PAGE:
The technique, called metabolic stress disinfection (MSDD), was developed by Manuel Lagunas-Solar and his team at University of California, Davis (Journal of the Science of Food and Agriculture DOI 10.1002/jsfa2538).
Tim Essert, the Principle Electronics Engineer on the project, explains that MSDD works by subjecting insects on fruit and vegetables to alternating vacuum and carbon dioxide. This effectively suffocates organisms because they require oxygen to live. Ethanol gas is also used to kill fungi and bacteria.
The technique could replace the use of post harvest pesticides, and may complete the phasing out of ozone depleting methyl bromide. In 1997 160 governments promised to phase out its use by 2005 as part of the Montreal Protocol, but some exceptions were granted for the food and farming industries.
“The initial hardware cost of an MSDD system is higher than methyl bromide, but the cost of chemicals is much cheaper, so that eventually it would pay for itself”, Essert told Chemistry & Industry. Around $20 - $40 worth of methyl bromide is needed to fumigate one pallet of fruit, whereas Carbon Dioxide and Ethanol used to treat with MSDD, assuming no recovery, would cost about $10.00.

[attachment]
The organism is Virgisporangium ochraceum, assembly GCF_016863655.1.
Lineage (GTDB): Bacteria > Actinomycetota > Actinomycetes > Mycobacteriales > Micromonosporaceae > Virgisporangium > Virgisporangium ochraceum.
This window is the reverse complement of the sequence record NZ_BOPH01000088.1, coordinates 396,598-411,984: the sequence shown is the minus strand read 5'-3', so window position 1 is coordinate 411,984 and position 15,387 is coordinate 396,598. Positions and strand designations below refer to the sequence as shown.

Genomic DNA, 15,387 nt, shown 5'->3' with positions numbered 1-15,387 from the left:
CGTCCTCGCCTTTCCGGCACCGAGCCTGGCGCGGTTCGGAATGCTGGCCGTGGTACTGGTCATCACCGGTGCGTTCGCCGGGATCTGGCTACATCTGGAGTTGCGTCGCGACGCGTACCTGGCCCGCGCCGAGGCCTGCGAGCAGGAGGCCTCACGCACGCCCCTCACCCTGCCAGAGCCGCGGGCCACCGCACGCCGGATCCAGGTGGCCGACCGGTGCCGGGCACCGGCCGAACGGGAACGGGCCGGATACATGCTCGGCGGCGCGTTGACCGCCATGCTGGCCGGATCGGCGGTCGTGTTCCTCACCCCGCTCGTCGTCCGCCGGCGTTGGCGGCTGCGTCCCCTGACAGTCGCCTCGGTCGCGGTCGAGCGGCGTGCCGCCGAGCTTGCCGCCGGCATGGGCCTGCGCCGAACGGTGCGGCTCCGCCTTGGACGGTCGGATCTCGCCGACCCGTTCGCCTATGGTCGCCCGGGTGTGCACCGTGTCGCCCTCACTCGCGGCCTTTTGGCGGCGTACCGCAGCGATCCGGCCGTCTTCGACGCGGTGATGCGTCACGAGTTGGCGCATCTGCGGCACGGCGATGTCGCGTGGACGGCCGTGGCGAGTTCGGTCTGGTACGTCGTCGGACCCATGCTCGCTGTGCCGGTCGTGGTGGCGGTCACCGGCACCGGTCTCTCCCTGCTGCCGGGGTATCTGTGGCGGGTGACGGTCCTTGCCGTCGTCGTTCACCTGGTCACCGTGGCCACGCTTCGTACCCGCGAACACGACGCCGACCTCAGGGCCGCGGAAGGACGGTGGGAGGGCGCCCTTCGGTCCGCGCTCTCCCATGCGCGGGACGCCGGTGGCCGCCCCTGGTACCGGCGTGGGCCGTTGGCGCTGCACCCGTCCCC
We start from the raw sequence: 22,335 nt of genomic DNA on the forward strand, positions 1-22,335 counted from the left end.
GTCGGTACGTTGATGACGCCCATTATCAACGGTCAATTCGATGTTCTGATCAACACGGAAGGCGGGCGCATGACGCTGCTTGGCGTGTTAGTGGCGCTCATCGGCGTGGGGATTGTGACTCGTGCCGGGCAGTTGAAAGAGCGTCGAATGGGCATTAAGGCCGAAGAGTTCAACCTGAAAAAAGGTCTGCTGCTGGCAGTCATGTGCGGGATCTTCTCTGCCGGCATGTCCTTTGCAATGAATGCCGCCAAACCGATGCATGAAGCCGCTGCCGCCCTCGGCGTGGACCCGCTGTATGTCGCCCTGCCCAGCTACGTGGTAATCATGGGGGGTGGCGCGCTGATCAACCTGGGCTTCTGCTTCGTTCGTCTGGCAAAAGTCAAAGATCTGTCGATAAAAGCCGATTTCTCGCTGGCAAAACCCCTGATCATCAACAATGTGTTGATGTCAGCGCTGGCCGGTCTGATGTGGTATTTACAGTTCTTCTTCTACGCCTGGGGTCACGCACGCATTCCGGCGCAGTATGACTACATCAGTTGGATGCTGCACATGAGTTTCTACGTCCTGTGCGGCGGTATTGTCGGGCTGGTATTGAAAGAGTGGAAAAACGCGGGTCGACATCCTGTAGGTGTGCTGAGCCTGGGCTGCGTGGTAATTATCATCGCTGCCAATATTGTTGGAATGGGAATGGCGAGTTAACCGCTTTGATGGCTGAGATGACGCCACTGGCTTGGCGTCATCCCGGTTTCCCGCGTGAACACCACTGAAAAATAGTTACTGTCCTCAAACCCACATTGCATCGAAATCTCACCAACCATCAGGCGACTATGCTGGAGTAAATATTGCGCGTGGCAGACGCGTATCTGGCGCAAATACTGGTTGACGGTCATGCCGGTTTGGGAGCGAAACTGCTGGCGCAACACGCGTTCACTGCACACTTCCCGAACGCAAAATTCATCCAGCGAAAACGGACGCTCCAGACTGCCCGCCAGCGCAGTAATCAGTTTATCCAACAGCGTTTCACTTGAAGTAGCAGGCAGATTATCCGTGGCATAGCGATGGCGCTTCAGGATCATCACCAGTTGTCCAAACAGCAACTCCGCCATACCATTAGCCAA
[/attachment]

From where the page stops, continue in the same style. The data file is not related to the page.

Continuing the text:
MSDD also has additional benefits to the environment, as the gasses can be recovered and recycled.
Cascading use is also beneficial for wood
11.12.2017 | Technische Universität München
The future of crop engineering
08.12.2017 | Max-Planck-Institut für Biochemie
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